- Prepare to be amazed, friend! You’re going to fall in love with the rich, savory taste of these low FODMAP pumpkin cupcakes.
Salted Caramel Pumpkin Seeds: Low FODMAP
These salted caramel pumpkin seeds are highly convenient and a wonderful low FODMAP snack. I enjoy adding them to my low FODMAP porridge.
- Preheat the oven to 160°C/310°F bake function.
- In a large mixing dish, combine the pumpkin seeds, nutmeg, ginger, cinnamon, and white sugar with the water (you want the pumpkin seeds to be wet so that the sugar and spices adhere).
- Grease a big roasting tray with a little bit of cooking oil and line it with baking paper. Then distribute the pumpkin seeds over the pan in an even layer. Bake for 20 to 25 minutes, or until the pumpkin seeds are golden brown and crisp. Stir once during baking if needed.
- Pour the melted dairy-free spread (olive oil spread or butter) into a large saucepan set over medium heat. Mix in the brown sugar, white sugar, and salt after melting the dairy-free spread. Allow cooling for 1 to 2 minutes before lowering the heat to low.
- Toss the pumpkin seeds in a large mixing spoon with a little salt until they are uniformly coated. Pour the roasted pumpkin seeds back into the baking sheet and chill while you make the salted caramel sauce.
- I’m a huge fan of peanut butter and I hope you enjoy making these cookies as much as I did! They’re also fantastic enjoyed simply as they are, or utilized as a topping for ice cream, porridge, or custard.
Keep reading for a bonus tip on how to make my favorite decorative centerpiece with your own hands. -> To get the most out of your seeds, soak them in water overnight before drying.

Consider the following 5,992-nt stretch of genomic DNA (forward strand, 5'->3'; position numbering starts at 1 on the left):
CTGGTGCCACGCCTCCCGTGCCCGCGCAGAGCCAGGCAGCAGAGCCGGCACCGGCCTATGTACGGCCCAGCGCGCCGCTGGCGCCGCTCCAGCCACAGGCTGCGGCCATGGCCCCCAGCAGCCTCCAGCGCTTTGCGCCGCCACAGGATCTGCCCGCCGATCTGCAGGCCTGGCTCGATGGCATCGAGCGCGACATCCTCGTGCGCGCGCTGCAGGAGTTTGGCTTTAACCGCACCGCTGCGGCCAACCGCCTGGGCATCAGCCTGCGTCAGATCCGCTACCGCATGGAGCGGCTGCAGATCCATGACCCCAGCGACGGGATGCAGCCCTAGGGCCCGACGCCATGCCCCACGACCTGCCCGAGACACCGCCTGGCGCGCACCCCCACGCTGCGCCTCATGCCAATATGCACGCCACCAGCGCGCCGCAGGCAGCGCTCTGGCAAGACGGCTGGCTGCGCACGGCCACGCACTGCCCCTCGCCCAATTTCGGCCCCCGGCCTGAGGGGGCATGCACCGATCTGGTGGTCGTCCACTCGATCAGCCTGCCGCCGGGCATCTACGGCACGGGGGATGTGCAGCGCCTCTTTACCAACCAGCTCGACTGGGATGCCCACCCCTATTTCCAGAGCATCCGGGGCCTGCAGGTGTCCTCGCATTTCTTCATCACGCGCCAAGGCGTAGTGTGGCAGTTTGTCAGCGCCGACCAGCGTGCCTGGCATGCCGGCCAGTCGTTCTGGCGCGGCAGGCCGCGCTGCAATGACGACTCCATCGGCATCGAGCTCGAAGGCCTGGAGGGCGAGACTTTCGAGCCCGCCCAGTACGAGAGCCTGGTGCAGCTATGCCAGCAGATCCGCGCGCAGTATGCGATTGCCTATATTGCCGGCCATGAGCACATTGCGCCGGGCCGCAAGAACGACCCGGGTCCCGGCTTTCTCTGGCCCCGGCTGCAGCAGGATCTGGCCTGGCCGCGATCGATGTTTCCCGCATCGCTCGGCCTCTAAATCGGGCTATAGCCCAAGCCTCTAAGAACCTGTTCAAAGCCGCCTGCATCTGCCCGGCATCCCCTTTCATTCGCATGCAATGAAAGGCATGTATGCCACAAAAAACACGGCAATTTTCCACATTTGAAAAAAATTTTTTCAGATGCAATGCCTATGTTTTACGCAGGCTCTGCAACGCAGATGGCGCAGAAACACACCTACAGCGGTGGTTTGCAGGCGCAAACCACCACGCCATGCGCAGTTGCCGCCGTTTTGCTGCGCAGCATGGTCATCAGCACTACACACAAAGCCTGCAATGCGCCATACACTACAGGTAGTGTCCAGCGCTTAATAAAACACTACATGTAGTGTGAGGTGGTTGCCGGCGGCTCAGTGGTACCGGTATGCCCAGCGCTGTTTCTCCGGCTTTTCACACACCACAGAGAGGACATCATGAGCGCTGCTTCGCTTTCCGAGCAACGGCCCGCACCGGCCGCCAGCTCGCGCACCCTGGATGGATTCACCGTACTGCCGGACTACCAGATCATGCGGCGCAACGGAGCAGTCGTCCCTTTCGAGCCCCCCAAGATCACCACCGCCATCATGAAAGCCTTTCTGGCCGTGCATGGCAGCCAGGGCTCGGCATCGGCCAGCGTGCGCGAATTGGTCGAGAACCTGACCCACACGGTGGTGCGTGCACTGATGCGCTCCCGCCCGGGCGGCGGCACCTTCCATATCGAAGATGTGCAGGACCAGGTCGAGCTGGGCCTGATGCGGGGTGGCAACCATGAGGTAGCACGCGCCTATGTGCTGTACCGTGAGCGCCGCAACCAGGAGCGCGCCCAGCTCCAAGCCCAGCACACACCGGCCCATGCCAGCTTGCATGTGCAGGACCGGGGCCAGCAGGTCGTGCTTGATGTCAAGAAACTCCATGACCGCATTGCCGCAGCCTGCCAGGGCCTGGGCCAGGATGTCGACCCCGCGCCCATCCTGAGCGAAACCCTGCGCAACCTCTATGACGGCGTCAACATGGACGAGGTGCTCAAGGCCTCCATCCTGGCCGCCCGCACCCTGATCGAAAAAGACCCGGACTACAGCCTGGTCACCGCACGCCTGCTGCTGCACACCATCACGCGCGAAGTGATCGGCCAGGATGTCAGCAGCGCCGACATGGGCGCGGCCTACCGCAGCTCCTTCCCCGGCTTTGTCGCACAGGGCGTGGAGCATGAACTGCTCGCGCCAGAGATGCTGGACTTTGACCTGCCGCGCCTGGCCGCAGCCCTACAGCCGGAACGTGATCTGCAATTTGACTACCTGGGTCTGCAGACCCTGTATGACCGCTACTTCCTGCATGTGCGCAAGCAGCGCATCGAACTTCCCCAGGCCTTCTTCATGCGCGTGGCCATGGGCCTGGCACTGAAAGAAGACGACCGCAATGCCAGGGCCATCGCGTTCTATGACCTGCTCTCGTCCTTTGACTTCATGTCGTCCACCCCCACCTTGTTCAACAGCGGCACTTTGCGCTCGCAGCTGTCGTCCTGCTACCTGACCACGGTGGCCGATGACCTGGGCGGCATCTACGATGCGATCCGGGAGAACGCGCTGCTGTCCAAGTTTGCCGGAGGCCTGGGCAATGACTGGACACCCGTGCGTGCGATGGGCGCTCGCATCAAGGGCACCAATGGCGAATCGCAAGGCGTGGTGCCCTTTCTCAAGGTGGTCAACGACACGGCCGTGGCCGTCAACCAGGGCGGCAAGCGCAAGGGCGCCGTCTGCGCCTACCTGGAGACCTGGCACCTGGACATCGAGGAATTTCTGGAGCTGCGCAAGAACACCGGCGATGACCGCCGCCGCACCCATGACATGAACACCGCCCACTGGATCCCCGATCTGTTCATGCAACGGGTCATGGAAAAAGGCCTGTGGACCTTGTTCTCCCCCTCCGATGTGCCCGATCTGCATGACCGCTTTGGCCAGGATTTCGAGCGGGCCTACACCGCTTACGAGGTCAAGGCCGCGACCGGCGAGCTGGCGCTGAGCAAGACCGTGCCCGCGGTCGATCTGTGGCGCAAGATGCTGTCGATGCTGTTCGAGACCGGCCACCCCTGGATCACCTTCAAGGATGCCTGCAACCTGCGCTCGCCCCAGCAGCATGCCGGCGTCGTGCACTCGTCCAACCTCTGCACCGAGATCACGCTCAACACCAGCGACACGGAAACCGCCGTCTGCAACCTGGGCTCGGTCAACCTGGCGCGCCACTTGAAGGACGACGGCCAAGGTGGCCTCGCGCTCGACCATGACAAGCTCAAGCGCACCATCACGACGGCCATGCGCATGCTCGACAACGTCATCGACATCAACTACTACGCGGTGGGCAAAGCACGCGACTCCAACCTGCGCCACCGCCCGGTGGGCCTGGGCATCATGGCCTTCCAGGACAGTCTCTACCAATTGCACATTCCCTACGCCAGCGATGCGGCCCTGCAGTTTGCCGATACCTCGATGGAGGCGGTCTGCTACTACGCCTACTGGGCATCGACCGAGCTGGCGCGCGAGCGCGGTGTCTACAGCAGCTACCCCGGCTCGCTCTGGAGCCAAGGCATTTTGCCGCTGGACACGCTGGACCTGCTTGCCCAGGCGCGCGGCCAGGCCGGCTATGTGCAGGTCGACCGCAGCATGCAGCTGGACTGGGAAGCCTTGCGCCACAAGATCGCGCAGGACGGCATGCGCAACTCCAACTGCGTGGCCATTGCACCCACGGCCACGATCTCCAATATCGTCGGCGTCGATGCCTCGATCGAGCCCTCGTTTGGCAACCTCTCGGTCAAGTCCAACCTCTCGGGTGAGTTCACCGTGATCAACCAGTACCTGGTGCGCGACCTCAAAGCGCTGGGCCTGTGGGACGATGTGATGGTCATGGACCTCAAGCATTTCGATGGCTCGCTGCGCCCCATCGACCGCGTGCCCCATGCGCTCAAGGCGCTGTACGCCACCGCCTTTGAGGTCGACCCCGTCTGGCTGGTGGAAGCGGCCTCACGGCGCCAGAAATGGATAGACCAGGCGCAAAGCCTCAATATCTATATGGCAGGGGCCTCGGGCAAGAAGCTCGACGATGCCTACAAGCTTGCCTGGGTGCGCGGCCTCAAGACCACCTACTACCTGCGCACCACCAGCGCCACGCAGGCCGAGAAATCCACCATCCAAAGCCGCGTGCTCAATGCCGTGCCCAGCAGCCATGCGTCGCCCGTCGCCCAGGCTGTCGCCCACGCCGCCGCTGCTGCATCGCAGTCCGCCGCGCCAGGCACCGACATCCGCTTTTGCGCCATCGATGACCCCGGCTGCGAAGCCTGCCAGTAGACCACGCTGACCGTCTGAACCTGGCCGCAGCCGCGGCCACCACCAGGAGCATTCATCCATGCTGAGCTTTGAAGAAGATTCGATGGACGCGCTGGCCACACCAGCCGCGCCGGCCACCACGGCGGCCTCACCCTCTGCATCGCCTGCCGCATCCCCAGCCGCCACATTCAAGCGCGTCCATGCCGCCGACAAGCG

Pumpkin Seeds: Roasted Pepitas
These are a wonderful way to boost protein and crunch to salads, scrambles, or even soups. You may also eat them plain or with other roasted nuts. Remember that with one low FODMAP serving size of pumpkin seeds is two Tablespoons, so don’t overdo it – despite how delicious they are!
Place 1 cup raw pumpkin seeds (without the shell – they should look GREEN, not WHITE) and 2 tablespoons extra virgin olive oil in a blender. Season with salt to taste.
Over medium heat, heat the oil. Stir in the pumpkin seeds and cook until all of them are coated with oil. Continue to stir frequently, especially after the seeds begin popping (you’ll hear them!), and begin to brown lightly until they’re crisp.
Remove the nuts from the oven and set them on a cooling rack that has been dusted with sea salt, if desired. They should be slightly browned at this point. Depending on how hot your stove is and how big your frying pan is, it’ll take between 3 and 5 minutes for all of the nuts to get properly browned.
Place the seeds in a food processor and chop finely. Remove from heat, stir in salt, then process until combined. Keep stirring until the popping and pan cooling stops to avoid burning the seeds on the hot surface. Allow cooling before storing for up to 2 weeks in an air-tight container.